If you, your family member, or a loved one suffered injuries or died because a doctor misdiagnosed metastatic cancer, you could have grounds to file for medical malpractice. Metastatic cancer is cancer that has metastasized, or spread, from its point of origin to other areas of the body, including vital organs. For instance, skin cancer that starts in a mole and spreads to nearby lymph nodes has metastasized. When a doctor fails to catch cancer before it spreads, it becomes much more difficult to treat, and serious complications or even death may result. A metastatic cancer misdiagnosis lawyer might be able to help you recover damages.
The medical malpractice lawyers at Medical Malpractice Help can help you pursue a claim against a doctor who misdiagnosed or failed to diagnose metastatic cancer. We offer free consultations and case evaluations. To schedule an appointment right away, call us at 855-633-2757.
How to Recognize and Diagnose Metastatic Cancer
To recognize metastatic cancer, a doctor first must find the cancer at its point of origin, then order further testing to determine the extent of the tumor and how far it has spread.
When a doctor treats a cancer locally but fails to recognize that it has spread beyond its point of origin or there is inadequate follow-up care and treatment, including PET scans, the cancer continues to grow and spread in the body. This allows the cancer to become untreatable and, eventually, the patient might die from this malpractice.
Doctors should be aware of the most common points of origin for metastatic cancer. That way, if the doctor diagnoses cancer in one of these locations, he or she knows it is imperative to investigate further.
Here are some of the most common forms of cancer that metastasize, along with the areas where they most often spread:
- Bladder cancer often spreads to the bone, liver, or lung;
- Breast cancer can spread to the bone, brain, liver, or lung;
- Colon cancer spreads to the liver and lungs;
- Kidney cancer can spread to the bone, brain, liver, or lung;
- Lung cancer often spreads to the brain, bone, liver, or the other lung;
- Melanoma can progress to the bone, brain, liver, and lung;
- Ovarian cancer spreads to the liver and lungs;
- Pancreatic cancer can progress to the lungs or the liver;
- Prostate cancer spreads to the liver, bone, or lungs;
- Rectal cancer can metastasize to the lungs or the liver;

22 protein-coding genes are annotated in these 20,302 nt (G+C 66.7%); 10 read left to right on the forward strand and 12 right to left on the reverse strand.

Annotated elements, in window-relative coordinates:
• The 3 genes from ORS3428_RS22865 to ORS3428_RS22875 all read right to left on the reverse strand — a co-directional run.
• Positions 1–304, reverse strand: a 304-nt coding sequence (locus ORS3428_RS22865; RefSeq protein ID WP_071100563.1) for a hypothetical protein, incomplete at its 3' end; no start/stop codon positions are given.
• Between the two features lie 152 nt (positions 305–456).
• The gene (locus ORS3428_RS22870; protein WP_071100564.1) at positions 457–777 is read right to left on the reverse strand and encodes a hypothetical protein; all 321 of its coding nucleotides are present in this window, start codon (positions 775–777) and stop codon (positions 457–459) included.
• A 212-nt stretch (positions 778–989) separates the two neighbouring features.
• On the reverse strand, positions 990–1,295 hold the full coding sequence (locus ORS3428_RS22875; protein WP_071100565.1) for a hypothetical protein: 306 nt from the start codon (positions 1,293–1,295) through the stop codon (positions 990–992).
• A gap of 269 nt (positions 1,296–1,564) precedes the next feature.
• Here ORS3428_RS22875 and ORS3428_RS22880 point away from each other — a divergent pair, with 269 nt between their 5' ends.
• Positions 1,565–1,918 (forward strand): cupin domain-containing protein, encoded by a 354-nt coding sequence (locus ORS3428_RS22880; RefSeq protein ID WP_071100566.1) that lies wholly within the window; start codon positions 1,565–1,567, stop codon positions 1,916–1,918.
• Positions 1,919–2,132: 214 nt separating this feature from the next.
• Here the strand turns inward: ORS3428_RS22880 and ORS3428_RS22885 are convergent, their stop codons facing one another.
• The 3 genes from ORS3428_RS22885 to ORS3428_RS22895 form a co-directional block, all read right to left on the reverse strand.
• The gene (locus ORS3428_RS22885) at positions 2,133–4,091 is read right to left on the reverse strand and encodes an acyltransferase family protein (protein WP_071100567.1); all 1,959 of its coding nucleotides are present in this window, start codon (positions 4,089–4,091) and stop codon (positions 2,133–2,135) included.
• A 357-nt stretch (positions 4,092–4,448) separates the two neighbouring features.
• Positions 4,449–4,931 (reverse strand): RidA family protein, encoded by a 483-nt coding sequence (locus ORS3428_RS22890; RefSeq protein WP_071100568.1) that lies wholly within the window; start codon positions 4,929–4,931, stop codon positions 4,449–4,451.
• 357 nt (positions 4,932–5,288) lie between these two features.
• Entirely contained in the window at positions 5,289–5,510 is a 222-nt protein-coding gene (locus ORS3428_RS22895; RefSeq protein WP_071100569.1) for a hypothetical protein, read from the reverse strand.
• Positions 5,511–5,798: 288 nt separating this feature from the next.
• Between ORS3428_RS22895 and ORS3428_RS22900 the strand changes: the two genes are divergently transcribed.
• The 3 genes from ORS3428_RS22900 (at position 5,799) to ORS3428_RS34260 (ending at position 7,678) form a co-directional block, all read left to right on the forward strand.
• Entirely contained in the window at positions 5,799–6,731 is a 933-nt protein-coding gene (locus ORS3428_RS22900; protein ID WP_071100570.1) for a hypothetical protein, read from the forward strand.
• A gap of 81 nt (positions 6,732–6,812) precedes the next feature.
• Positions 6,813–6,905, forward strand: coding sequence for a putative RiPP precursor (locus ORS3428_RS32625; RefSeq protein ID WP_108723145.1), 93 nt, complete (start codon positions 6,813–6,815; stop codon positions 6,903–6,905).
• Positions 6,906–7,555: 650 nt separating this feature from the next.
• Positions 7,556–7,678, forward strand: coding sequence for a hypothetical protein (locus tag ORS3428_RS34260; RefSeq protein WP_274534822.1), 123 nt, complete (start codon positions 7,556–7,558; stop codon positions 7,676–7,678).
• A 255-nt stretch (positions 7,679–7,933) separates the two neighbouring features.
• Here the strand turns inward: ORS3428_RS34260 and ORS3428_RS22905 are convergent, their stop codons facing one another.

- Stomach cancer might spread to the liver or lungs;
- Thyroid cancer often spreads to the lungs, liver, or bones; and
- Uterine cancer can affect a patient’s bones, liver, or lungs.
Symptoms of Metastatic Cancer
The symptoms of metastatic cancer span a broad gamut. Sometimes it has no symptoms. Whether or not you present with symptoms, and what those symptoms are, depends on the type of cancer you have and where it has spread in your body.
Here are the most common symptoms of metastatic cancer for the four most common areas of metastasis—the brain, lungs, liver, and bones:
- Headaches, seizures, and dizziness are common symptoms of brain cancer;
- Shortness of breath can accompany lung cancer;
- Patients with liver cancer often experience jaundice and swelling of the belly; and
- Bone cancer can cause pain and fractures.
Additionally, once an individual has been diagnosed with cancer, a health care provider must follow established guidelines for follow up. This may include blood work, radiology studies, procedures, etc. depending on the specific type of cancer.
Winning a Medical Malpractice Case Against a Doctor Who Misdiagnosed or Failed to Diagnose Metastatic Cancer
As with any medical malpractice lawsuit, a successful claim against a doctor who misdiagnosed or failed to diagnose metastatic cancer must prove four things.
Duty of Care
First, our claim must show that your doctor had a duty of care to you. This is easily established by a doctor-patient relationship. If the doctor treated you for localized cancer or anything else, he or she had a duty of care to you, which includes following up on any evidence that your cancer might have spread.
Breach of Duty
Second, we have to prove that your doctor breached his or her duty of care. To do this, we call upon the “reasonable person” standard. We show evidence that a reasonable doctor, faced with the same situation and in possession of the same information as your doctor, would have been able to diagnose your or your loved one’s metastatic cancer.
Injury to Patient
Third, we need to link the doctor’s misdiagnosis to the injuries you or your loved one suffered. This involves proving that your physician’s failure to diagnose your cancer increased your risk of harm or death.
Economic or Non-Economic Damages
Last, we must present the economic and non-economic damages you or your loved one suffered from these injuries. These damages might include your treatment costs, lost income from work, pain and suffering, and emotional anguish. Our attorneys will calculate how much compensation you are entitled to based on the facts of your case.
Call 855-633-2757 Today for a Free Case Evaluation With a Medical Malpractice Attorney.
If a doctor misdiagnosed or failed to diagnose metastatic cancer, and you or your loved one suffered injuries or lost his or her life, it is sometimes difficult to know what to do. The Medical Malpractice Help team can help you try to hold the doctor liable for his or her negligence. For a free case evaluation with one of our dedicated medical malpractice lawyers, call 855-633-2757 today.
Additional Frequently Asked Questions
- What Are Some Medical Malpractice Examples?
- Do Most Medical Malpractice Cases Go to Trial?
- Is Failure to Warn a Patient of Known Risks a Form of Medical Malpractice?
- Do You Have to Prove a Doctor-Patient Relationship if You Sue?
- What Do I Need to Do Before I Call a Medical Malpractice Lawyer and Open a Claim?